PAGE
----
There’s nothing like a verse of the alma mater to bring a tear to a Vol’s eye, but did you know it wasn’t written by an alumnus? Take a look at the history behind a few of the university’s most beloved songs.
“DOWN THE FIELD”
Also known as “Here’s to Old Tennessee,” our official fight song lyrics were written by Robert Clayton “Red” Matthews, an engineering professor who came to UT in 1907. He became known as UT’s first official cheerleader for his sideline antics and for establishing acrobatic cheerleading at the university. In a 1973 issue of Alumnus magazine, Matthews said the song was “swiped from Vanderbilt—who got it from Yale’s ‘Down the Field!’” The song is attributed to two Yale alumni, Caleb W. O’Conner (1904) and Stanleigh P. Friedman (1905), and has been used by many high schools and colleges across the country.
“FIGHT VOLS, FIGHT”
The lyrics of “Fight Vols, Fight” were written by Gwen Sweet, and the music was composed by Thornton W. Allen and Milo Sweet (Gwen’s husband). The Sweets and Allen wrote music as part of Allen Intercollegiate Music Inc., and composed fight songs for other universities as well. “Fight Vols, Fight” was copyrighted in 1939, and by May of that year, the song was included in a dance folio of famous southern college songs. It was noted in a 1939 edition of Alumnus magazine that the inclusion of a new song was highly unusual for the folio series, but the publishing company made an exception for “Fight Vols, Fight!” due to its popularity.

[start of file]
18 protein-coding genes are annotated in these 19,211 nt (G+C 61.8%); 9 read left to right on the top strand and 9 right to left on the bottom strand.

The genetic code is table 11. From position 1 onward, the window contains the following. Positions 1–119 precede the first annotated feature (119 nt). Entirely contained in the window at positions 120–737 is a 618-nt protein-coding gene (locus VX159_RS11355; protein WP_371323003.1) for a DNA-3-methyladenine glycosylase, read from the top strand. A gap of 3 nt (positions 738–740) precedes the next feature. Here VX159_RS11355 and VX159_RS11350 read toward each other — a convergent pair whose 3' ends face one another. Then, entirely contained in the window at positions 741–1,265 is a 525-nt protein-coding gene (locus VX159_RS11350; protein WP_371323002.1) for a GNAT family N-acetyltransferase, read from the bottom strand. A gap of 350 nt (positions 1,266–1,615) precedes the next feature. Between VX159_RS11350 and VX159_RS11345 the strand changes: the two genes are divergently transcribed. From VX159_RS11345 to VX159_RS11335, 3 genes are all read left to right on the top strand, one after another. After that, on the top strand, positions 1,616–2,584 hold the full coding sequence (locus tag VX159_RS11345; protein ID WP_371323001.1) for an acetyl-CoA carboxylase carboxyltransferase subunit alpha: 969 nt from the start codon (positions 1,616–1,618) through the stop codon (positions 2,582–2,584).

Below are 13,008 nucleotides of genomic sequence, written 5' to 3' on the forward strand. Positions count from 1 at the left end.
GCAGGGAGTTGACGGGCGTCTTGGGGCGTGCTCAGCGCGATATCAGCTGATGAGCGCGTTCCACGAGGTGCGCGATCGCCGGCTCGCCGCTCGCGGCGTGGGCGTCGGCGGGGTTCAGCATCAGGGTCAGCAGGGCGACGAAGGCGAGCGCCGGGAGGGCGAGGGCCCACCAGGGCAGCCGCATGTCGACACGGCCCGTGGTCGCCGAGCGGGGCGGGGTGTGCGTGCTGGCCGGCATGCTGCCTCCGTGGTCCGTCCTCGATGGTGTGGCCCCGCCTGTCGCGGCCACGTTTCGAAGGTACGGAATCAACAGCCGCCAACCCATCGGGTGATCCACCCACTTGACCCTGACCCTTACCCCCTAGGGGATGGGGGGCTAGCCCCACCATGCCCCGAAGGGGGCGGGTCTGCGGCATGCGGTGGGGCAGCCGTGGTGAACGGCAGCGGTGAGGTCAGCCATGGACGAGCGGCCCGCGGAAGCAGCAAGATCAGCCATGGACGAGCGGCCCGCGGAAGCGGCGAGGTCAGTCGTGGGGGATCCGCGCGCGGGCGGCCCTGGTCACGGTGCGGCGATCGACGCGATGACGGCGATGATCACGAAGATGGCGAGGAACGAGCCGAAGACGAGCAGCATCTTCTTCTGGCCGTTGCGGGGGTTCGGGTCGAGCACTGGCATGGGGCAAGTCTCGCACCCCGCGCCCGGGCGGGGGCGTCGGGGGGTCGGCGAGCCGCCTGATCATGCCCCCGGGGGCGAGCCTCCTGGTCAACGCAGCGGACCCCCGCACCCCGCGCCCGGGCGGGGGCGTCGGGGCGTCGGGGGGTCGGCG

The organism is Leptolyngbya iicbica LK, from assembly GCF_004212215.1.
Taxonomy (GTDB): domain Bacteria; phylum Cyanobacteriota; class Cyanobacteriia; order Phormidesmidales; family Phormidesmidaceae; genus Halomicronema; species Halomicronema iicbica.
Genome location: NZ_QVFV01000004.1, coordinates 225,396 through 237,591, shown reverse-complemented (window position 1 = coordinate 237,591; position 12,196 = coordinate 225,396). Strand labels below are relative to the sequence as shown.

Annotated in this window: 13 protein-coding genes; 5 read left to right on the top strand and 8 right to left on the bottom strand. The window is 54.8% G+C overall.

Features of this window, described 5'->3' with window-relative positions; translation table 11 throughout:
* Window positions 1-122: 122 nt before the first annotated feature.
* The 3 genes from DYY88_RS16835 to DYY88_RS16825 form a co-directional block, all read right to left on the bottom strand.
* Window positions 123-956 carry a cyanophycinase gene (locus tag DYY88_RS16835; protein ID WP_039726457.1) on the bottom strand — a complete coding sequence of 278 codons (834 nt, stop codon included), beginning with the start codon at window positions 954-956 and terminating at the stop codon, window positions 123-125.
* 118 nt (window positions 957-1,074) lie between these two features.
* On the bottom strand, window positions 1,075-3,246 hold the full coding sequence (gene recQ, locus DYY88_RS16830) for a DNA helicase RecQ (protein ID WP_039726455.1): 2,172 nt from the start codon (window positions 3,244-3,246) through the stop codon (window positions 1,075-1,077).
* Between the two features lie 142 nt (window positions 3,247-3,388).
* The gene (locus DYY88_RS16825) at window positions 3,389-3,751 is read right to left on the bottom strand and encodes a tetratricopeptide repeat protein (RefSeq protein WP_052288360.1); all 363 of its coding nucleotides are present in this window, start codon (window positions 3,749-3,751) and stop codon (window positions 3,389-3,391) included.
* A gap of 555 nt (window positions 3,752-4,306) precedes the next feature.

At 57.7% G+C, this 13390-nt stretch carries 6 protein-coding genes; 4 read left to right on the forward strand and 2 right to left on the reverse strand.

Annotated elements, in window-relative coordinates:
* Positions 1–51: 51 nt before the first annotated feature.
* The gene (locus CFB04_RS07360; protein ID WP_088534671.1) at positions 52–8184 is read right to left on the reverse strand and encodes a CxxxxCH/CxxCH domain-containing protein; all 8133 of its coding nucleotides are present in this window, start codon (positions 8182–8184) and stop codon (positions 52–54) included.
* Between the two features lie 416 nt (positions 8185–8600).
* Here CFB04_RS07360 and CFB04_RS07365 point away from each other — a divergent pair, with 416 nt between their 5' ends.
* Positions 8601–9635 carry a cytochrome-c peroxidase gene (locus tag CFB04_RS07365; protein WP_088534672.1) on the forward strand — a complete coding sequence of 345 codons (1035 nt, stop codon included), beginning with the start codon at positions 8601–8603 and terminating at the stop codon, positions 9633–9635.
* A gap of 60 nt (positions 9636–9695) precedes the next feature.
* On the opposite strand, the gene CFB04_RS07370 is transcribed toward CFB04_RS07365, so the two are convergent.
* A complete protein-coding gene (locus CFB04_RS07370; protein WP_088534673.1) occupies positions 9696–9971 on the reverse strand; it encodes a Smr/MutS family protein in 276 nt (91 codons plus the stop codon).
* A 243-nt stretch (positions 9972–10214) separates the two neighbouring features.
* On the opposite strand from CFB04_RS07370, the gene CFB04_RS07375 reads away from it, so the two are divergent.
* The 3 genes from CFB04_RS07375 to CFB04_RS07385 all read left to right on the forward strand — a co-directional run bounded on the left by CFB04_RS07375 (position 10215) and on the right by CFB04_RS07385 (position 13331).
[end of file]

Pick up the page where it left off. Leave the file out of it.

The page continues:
UT’s alma mater was officially adopted in 1928 after a yearlong contest sponsored by the school’s musical organizations. Students, faculty, and alumni, or members of their families, were eligible to compete for a $50 prize for a song with both original words and music. Mary Fleming Meek, then living in Chattanooga, won the contest with her song titled “On a Hallowed Hill.” The words were inspired by the Torch Night and Aloha Oe ceremonies. Although Meek was not an alumna, she had attended UT’s Summer School of the South. Both her husband, John Lamar Meek, and her son were graduates, and her father was a former trustee of the university. Meek’s great-grandfather John Mason prepared the design for Old College, the first building on the Hill, which was razed in 1919 in preparation for the construction of Ayres Hall. Meek died in 1929, shortly after her composition was selected as the winner of the contest.